[transcription and footnotes have been provided by the collection donor]
Dear Father & Mother:-
You will be surprised to hear that I am in a hospital with the measles again. I have been in here since last Friday night and am feeling fine. I was only in bed one day. Quite a number of our fellows got them and the whole Camp is quarantined. I am having a very good time here and I think they will give me six days leave when I get out. I think I will go and see Uncle Henry at Yorkshire and also Liverpool this time. I haven't much to say this time.
 This was an isolation hospital in England. A significant number of troops were affected by measles during the confined Atlantic voyage.
 Pte. Richard Mercer is now affected by German Measles. It does not appear to be serious but he is quarantined to restrict the spread to other soldiers in training. At Camp Hughes in Canada, Pte. Richard Mercer was also treated for Measles.
 The "Camp" would have been Camp Seaford in Sussex, England.
 On 20 December 1916 Pte. Mercer of 196th Western Universities O.S. Battalion is released from Brighton Hospital after treatment for German Measles. It is assumed he is granted a short leave before re-joining training. The 196th Battalion will also be disbanded on 31 December 1916 and he will be incorporated into the 19th Reserve Battalion prior to final assignment. Many Canadian battalions were disbanded in England to feed both the Reserve battalions and then the combat battalions. There are few details on the 19th Reserve Battalion at this time, other than it was based at Camp Seaford, Sussex, England and served to complete the initial military training of the Canadian recruits.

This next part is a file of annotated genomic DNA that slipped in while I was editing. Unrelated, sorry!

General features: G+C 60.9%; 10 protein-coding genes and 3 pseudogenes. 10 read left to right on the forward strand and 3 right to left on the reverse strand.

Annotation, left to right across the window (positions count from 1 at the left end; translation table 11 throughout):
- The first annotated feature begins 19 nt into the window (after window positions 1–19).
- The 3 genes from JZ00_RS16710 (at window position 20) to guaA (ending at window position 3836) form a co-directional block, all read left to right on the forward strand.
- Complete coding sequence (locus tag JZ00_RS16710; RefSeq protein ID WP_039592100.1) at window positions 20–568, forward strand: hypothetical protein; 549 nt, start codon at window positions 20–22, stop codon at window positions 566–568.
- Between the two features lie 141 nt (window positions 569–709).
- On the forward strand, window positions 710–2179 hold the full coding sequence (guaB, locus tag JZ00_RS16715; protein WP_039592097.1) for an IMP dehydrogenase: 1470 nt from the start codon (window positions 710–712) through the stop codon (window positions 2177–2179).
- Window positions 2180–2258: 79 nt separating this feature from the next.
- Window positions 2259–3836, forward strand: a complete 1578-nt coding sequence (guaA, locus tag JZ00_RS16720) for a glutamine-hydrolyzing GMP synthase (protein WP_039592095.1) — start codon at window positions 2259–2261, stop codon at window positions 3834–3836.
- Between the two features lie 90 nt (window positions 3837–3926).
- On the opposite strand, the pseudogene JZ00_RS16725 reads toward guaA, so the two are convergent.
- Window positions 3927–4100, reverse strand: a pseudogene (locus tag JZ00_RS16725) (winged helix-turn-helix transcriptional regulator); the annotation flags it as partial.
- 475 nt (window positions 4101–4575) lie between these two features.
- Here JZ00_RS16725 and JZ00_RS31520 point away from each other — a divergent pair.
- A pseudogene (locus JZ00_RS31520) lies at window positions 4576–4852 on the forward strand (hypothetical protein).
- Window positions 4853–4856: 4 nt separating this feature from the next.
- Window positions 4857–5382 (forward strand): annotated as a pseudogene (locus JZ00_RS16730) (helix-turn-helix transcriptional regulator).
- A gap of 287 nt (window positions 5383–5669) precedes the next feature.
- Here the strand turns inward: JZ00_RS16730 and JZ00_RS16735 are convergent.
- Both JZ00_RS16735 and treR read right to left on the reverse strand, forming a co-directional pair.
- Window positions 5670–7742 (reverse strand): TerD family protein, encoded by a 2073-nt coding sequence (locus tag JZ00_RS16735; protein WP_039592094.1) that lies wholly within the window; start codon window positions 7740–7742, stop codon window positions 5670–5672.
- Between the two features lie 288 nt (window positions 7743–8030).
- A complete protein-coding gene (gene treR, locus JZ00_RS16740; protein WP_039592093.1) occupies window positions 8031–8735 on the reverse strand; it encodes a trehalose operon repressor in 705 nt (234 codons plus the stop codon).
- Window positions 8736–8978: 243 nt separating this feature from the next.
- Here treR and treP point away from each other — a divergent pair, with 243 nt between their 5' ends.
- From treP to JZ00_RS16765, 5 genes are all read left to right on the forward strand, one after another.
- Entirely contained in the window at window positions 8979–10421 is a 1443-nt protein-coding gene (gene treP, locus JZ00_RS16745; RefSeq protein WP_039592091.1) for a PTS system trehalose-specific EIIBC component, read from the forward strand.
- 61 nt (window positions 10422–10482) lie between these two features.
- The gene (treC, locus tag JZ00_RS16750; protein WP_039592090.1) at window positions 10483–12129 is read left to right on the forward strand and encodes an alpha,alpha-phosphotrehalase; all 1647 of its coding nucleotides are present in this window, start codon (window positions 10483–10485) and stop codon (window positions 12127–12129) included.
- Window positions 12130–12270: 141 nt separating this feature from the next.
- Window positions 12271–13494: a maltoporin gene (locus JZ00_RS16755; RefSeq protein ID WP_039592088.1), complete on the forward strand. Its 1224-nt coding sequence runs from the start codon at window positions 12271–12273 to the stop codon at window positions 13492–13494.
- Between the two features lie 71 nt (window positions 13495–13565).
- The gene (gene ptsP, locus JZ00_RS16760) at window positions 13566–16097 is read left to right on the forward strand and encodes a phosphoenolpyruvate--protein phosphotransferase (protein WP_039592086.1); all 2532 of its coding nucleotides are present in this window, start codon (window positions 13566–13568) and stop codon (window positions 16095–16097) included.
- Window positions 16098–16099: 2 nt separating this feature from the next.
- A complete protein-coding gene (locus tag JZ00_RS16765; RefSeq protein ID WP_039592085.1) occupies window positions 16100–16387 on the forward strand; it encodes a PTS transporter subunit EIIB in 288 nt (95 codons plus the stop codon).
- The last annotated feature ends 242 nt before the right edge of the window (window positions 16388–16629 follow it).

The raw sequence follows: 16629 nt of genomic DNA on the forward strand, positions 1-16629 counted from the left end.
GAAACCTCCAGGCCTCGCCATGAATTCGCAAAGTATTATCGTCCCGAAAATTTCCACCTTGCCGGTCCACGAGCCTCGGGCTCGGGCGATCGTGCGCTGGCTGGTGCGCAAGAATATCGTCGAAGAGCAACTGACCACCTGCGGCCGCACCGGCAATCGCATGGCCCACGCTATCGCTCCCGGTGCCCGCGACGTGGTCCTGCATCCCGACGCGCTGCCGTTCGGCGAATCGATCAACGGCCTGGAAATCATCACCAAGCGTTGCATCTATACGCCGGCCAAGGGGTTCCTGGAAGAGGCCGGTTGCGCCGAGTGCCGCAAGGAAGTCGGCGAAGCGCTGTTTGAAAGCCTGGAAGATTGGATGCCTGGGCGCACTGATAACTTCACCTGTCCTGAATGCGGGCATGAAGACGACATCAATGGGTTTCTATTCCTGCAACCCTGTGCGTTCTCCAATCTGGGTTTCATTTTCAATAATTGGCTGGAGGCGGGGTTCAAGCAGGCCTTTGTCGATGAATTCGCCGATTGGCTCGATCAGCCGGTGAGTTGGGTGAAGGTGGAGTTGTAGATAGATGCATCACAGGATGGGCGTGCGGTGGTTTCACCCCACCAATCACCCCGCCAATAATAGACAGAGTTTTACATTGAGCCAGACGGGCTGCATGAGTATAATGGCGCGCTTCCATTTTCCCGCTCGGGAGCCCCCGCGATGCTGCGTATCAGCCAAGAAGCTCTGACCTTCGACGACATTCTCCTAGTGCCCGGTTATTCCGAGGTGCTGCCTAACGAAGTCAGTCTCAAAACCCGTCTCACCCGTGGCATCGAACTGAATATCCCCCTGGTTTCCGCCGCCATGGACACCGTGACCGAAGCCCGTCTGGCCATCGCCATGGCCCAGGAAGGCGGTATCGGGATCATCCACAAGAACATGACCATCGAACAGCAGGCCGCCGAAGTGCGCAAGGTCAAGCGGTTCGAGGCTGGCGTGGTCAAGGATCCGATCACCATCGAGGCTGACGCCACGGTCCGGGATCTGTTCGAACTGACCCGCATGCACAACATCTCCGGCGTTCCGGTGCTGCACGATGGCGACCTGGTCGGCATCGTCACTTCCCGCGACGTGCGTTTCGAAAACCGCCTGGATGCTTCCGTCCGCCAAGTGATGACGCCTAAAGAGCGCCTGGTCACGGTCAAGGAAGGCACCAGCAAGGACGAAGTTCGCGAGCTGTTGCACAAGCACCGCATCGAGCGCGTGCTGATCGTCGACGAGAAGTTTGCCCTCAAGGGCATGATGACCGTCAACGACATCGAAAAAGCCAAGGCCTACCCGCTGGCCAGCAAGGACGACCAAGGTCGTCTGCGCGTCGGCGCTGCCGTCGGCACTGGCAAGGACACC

Uncle Henry Mercer is the brother of William Mercer and uncle to his only nephew Pte. Mercer. The location in Yorkshire is not known at this time and represents a move from the family's general residence in the Liverpool-Bolton area.